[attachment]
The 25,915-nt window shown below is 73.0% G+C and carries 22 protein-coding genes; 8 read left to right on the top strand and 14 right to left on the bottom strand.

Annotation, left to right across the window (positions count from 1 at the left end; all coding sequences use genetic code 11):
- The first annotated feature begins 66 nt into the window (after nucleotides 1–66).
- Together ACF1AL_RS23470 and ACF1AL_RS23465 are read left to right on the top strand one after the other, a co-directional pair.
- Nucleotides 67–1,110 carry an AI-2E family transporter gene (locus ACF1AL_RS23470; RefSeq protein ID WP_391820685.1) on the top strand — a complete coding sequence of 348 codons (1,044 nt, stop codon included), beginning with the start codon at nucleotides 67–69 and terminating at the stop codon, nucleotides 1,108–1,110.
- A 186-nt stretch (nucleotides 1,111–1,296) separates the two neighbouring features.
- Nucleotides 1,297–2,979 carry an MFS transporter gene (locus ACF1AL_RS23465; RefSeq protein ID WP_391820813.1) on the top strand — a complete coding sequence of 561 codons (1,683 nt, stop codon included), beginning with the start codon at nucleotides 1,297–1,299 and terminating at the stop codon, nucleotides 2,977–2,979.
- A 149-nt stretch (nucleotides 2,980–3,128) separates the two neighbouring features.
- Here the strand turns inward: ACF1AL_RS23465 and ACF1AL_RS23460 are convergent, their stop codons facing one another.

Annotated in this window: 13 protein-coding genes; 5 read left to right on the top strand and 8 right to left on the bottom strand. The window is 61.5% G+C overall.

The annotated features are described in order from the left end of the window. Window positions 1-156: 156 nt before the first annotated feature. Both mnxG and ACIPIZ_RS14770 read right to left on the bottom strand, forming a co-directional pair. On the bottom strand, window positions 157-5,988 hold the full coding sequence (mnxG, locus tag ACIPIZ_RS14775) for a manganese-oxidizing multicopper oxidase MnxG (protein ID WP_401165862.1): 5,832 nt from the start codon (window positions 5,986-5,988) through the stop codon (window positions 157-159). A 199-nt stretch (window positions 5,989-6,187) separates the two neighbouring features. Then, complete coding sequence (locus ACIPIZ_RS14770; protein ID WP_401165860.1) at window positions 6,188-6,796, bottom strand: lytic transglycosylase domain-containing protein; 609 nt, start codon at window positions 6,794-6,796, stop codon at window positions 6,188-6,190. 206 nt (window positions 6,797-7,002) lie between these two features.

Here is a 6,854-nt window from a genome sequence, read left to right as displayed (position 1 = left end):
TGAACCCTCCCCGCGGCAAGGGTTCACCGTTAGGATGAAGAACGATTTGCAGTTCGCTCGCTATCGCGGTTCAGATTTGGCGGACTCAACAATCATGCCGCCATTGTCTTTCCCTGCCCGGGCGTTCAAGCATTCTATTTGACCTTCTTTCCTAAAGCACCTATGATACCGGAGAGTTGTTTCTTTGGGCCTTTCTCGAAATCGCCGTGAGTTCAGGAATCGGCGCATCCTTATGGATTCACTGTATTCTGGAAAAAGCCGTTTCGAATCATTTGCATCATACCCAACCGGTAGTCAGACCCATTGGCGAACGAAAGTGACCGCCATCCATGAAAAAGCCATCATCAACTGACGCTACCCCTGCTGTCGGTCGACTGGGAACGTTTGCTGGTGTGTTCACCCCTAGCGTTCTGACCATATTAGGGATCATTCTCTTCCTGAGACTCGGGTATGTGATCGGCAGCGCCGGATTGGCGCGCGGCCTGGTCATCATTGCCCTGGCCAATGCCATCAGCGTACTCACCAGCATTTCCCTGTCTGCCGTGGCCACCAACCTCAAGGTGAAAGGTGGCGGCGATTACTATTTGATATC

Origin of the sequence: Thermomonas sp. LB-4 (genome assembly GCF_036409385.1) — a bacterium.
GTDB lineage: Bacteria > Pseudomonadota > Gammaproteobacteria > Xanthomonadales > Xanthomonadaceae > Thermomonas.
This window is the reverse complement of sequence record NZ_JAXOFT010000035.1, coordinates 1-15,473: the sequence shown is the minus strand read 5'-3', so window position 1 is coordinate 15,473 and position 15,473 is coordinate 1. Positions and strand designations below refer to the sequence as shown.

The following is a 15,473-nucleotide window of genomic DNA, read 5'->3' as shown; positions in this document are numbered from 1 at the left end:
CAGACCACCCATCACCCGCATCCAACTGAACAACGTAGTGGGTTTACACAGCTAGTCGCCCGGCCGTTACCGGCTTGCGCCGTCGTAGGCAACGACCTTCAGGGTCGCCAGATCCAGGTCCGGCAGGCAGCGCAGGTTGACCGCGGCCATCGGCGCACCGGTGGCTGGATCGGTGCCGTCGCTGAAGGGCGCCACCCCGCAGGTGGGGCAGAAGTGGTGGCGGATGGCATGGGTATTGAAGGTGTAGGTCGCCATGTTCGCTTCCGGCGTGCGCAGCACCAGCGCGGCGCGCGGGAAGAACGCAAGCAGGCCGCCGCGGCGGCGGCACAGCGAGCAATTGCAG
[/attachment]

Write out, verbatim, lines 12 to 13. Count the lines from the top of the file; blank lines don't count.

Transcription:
Here is a 6,854-nt window from a genome sequence, read left to right as displayed (position 1 = left end):
TGAACCCTCCCCGCGGCAAGGGTTCACCGTTAGGATGAAGAACGATTTGCAGTTCGCTCGCTATCGCGGTTCAGATTTGGCGGACTCAACAATCATGCCGCCATTGTCTTTCCCTGCCCGGGCGTTCAAGCATTCTATTTGACCTTCTTTCCTAAAGCACCTATGATACCGGAGAGTTGTTTCTTTGGGCCTTTCTCGAAATCGCCGTGAGTTCAGGAATCGGCGCATCCTTATGGATTCACTGTATTCTGGAAAAAGCCGTTTCGAATCATTTGCATCATACCCAACCGGTAGTCAGACCCATTGGCGAACGAAAGTGACCGCCATCCATGAAAAAGCCATCATCAACTGACGCTACCCCTGCTGTCGGTCGACTGGGAACGTTTGCTGGTGTGTTCACCCCTAGCGTTCTGACCATATTAGGGATCATTCTCTTCCTGAGACTCGGGTATGTGATCGGCAGCGCCGGATTGGCGCGCGGCCTGGTCATCATTGCCCTGGCCAATGCCATCAGCGTACTCACCAGCATTTCCCTGTCTGCCGTGGCCACCAACCTCAAGGTGAAAGGTGGCGGCGATTACTATTTGATATC